NOTE: The following steps will install OpenOCD in /home/pi/pico/openocd.

cd ~
cd pico
sudo apt install automake autoconf build-essential texinfo libtool libftdi-dev libusb-1.0-0- dev


This will install all the tools require by OpenOCD. Next, we will clone the OpenOCD into our host and install OpenOCD. Enter the following commands one after the other.

git clone –recursive –branch rp2040 –depth=1
cd openocd
./configure –enable-ftdi –enable-sysfsgpio –enable-bcm2835gpio
make -j4
sudo make install

I will take some time to build and install OpenOCD. Sit back and relax.


Next step is to install GDB. To install GDB Multi-Arch, use the following command:

sudo apt install gdb-multiarch


We will see how to debug using OpenOCD and GDB in the next section.

Wiring Raspberry Pi Pico and Raspberry Pi

Before see how to program Raspberry Pi Pico using SWD, you have to first properly wire the Raspberry Pi Pico.

IMPORTANT NOTE: I do not know the exact reason but before making the connections, I had to shutdown Raspberry Pi to successfully program Raspberry Pi Pico using SWD. I read in Raspberry Pi Forum that both the Raspberry Pi and the target i.e., Raspberry Pi Pico in this case must be powered down before connecting SWD pins.

Since Raspberry Pi Pico is connected to Raspberry Pi through USB (to power it up), all I had to do was shutdown Raspberry Pi, make the SWD Connections and then power on Raspberry Pi.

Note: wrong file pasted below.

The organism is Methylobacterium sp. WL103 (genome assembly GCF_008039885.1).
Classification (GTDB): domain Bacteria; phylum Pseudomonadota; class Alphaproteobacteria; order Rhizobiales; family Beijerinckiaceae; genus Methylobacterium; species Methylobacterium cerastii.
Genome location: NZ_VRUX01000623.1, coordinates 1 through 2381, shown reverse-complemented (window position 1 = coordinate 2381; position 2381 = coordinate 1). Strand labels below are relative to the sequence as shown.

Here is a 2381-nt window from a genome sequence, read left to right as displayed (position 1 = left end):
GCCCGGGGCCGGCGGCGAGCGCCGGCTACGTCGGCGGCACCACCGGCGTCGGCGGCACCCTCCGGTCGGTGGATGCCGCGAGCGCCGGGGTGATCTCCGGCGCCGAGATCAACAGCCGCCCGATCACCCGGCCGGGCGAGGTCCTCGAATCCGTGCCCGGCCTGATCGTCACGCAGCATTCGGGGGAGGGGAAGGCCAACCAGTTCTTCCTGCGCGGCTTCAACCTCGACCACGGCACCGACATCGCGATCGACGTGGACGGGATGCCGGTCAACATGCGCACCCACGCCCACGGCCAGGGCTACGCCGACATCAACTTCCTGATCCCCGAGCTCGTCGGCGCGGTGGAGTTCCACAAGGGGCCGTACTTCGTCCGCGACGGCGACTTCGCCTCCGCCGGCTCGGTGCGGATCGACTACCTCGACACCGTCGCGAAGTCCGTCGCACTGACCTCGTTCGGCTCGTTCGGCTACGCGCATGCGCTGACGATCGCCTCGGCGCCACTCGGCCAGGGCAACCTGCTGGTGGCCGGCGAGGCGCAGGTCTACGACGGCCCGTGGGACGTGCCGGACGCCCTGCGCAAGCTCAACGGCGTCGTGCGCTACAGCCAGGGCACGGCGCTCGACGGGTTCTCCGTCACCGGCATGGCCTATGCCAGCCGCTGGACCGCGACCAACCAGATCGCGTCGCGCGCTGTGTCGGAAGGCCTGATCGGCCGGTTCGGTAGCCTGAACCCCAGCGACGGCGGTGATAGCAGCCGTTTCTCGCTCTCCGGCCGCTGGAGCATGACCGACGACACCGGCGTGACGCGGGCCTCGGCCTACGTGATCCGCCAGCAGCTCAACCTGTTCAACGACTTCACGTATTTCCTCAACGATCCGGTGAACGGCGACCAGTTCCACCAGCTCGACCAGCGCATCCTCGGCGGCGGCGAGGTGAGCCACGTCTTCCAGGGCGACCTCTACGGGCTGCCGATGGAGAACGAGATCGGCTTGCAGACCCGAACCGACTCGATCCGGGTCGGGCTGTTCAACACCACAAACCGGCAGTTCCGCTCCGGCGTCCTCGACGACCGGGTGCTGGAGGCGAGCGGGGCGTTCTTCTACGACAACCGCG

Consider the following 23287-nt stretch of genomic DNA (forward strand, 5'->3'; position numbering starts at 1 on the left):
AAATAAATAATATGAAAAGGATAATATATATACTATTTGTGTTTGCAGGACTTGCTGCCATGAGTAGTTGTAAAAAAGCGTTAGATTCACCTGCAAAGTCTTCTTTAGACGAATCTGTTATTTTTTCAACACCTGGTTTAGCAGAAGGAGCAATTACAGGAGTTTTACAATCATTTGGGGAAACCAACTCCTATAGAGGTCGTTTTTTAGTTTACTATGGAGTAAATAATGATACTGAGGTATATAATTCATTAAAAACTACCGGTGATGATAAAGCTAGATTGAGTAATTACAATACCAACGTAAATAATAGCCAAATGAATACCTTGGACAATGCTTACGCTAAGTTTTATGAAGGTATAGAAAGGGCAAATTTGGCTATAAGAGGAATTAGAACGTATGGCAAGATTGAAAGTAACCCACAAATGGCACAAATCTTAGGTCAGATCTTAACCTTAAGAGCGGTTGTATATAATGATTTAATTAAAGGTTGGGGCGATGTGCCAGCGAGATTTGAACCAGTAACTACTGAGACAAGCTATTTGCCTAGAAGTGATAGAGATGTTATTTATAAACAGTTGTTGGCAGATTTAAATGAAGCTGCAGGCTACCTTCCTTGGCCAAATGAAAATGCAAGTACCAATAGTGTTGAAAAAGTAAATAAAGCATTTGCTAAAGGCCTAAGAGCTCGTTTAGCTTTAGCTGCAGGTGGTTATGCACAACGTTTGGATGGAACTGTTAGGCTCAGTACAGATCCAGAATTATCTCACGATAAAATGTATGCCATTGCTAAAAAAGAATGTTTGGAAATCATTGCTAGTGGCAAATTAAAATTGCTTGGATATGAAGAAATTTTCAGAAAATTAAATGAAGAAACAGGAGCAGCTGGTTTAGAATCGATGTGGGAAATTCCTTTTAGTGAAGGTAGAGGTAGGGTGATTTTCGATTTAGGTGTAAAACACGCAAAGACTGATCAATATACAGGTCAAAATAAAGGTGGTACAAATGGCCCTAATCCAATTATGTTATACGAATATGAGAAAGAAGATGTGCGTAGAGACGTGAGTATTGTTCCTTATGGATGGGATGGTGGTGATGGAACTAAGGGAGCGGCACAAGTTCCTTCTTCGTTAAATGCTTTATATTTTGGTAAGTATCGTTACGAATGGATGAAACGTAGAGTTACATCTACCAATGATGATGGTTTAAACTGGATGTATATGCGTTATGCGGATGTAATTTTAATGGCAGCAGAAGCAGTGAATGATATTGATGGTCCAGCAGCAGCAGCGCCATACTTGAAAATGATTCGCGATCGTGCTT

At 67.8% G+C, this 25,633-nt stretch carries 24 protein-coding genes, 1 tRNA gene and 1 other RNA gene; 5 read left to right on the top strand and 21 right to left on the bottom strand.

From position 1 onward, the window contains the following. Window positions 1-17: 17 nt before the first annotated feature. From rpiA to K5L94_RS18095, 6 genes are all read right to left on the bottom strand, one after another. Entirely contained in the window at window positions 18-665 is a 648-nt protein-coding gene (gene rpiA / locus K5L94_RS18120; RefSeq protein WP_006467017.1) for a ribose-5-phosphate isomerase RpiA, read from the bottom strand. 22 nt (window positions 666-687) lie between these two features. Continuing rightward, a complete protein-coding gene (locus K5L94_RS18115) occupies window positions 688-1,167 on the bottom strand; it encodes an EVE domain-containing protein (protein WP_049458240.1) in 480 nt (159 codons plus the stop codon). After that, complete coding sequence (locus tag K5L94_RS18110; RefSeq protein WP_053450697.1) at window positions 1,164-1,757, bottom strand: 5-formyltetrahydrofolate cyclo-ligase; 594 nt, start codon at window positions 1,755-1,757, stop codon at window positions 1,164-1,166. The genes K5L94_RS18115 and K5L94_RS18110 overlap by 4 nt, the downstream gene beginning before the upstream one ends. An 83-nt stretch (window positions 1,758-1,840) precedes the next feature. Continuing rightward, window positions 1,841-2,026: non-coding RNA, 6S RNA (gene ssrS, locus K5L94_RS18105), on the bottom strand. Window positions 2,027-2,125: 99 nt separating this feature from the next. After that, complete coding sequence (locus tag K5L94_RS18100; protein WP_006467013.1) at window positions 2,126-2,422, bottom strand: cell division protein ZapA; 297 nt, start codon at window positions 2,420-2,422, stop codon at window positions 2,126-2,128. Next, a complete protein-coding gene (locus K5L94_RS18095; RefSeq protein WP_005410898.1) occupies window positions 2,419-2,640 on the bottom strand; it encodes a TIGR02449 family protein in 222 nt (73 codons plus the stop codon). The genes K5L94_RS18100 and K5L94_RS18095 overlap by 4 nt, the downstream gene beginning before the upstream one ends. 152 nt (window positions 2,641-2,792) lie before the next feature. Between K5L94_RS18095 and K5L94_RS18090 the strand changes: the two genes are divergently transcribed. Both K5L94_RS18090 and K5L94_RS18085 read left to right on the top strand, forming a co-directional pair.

The following table shows all the necessary connections between Raspberry Pi and Raspberry Pi Pico that you need to make.

Raspberry Pi Pico

Raspberry Pi

GPIO 24 (PIN 18)


GND (PIN 20)

GPIO 25 (PIN 22)


Programming Raspberry Pi Pico with SWD

Let us use the ‘Blink’ program as an example to understand how Raspberry Pi Pico SWD Programming works. If you remember in the ‘Programming Raspberry Pi Pico with C’ tutorial, we already built the Blink program, which resulted in a few target files.

For drag-and-drop programming via USB, we used the .uf2 file. But OpenOCD uses .elf file to upload the program.

Use the following commands to Program Raspberry Pi Pico with SWD.

cd ~
cd pico
cd pico-examples/build/
make blink


openocd -f interface/raspberrypi-swd.cfg -f target/rp2040.cfg -c “program blink/blink.elf verify reset exit”


The above command will invoke OpenOCD to program the blink.elf file to Raspberry Pi Pico, reset the board and exit the OpenOCD. If everything goes well, your terminal should display something like this and the LED on Raspberry Pi Pico should start to blink.


Debugging Raspberry Pi Pico with SWD

Let us now see how to debug the code suing SWD, OpenOCD and GDB. We already installed GDB in the previous step. Now, to include the debug related settings in the build files, you have use the CMake directive ‘ -DCMAKE_BUILD_TYPE=Debug ’.